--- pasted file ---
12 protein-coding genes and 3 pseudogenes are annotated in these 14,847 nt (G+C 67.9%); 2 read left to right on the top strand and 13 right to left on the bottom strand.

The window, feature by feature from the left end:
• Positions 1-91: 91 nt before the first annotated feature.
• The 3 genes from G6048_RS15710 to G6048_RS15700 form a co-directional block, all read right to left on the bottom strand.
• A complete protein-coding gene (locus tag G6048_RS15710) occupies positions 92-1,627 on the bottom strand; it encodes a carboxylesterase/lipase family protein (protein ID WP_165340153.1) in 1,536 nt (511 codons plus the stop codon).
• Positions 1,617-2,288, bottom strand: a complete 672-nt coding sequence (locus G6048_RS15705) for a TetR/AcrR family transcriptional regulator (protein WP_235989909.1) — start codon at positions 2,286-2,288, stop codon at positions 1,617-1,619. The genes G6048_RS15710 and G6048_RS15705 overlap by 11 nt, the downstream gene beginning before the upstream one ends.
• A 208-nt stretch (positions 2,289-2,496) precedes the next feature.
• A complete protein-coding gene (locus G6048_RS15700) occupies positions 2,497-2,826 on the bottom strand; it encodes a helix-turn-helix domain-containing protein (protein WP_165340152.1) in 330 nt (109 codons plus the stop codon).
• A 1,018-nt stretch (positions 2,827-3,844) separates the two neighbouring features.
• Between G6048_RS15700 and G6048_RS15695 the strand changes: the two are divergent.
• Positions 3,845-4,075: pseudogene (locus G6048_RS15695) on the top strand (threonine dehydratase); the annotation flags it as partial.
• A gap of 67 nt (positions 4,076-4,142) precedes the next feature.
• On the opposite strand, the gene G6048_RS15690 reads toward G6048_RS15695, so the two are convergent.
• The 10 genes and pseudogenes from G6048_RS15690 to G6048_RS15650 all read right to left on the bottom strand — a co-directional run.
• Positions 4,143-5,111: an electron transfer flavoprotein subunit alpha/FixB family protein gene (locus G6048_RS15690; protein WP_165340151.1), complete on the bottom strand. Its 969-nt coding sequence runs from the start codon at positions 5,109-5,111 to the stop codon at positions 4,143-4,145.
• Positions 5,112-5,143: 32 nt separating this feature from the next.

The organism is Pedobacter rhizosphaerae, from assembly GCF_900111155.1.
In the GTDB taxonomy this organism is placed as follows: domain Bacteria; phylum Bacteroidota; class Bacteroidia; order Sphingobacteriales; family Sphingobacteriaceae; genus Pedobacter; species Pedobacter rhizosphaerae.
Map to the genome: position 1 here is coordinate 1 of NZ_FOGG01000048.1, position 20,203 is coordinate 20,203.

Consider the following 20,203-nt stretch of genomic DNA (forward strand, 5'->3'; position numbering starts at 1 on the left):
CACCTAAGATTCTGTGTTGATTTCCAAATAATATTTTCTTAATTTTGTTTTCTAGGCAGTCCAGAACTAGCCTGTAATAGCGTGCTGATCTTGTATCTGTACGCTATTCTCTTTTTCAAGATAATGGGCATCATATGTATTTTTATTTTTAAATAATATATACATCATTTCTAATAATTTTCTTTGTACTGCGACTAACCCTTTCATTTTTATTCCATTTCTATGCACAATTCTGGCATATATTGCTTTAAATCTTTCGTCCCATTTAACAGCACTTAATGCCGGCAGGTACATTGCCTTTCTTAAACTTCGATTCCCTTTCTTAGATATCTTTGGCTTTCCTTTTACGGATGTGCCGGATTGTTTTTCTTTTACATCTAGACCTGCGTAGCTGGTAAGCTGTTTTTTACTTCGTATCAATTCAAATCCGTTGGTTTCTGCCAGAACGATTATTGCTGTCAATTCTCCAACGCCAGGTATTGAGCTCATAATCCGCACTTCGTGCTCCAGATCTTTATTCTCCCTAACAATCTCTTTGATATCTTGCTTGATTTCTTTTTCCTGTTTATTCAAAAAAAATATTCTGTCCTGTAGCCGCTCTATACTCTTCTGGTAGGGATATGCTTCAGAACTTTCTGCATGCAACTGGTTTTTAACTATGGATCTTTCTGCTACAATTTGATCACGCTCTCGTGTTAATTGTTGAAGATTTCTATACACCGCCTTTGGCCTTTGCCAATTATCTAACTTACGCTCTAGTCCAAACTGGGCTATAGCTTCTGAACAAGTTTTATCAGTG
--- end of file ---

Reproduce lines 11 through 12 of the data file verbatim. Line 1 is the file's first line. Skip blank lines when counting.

• Positions 3,845-4,075: pseudogene (locus G6048_RS15695) on the top strand (threonine dehydratase); the annotation flags it as partial.
• A gap of 67 nt (positions 4,076-4,142) precedes the next feature.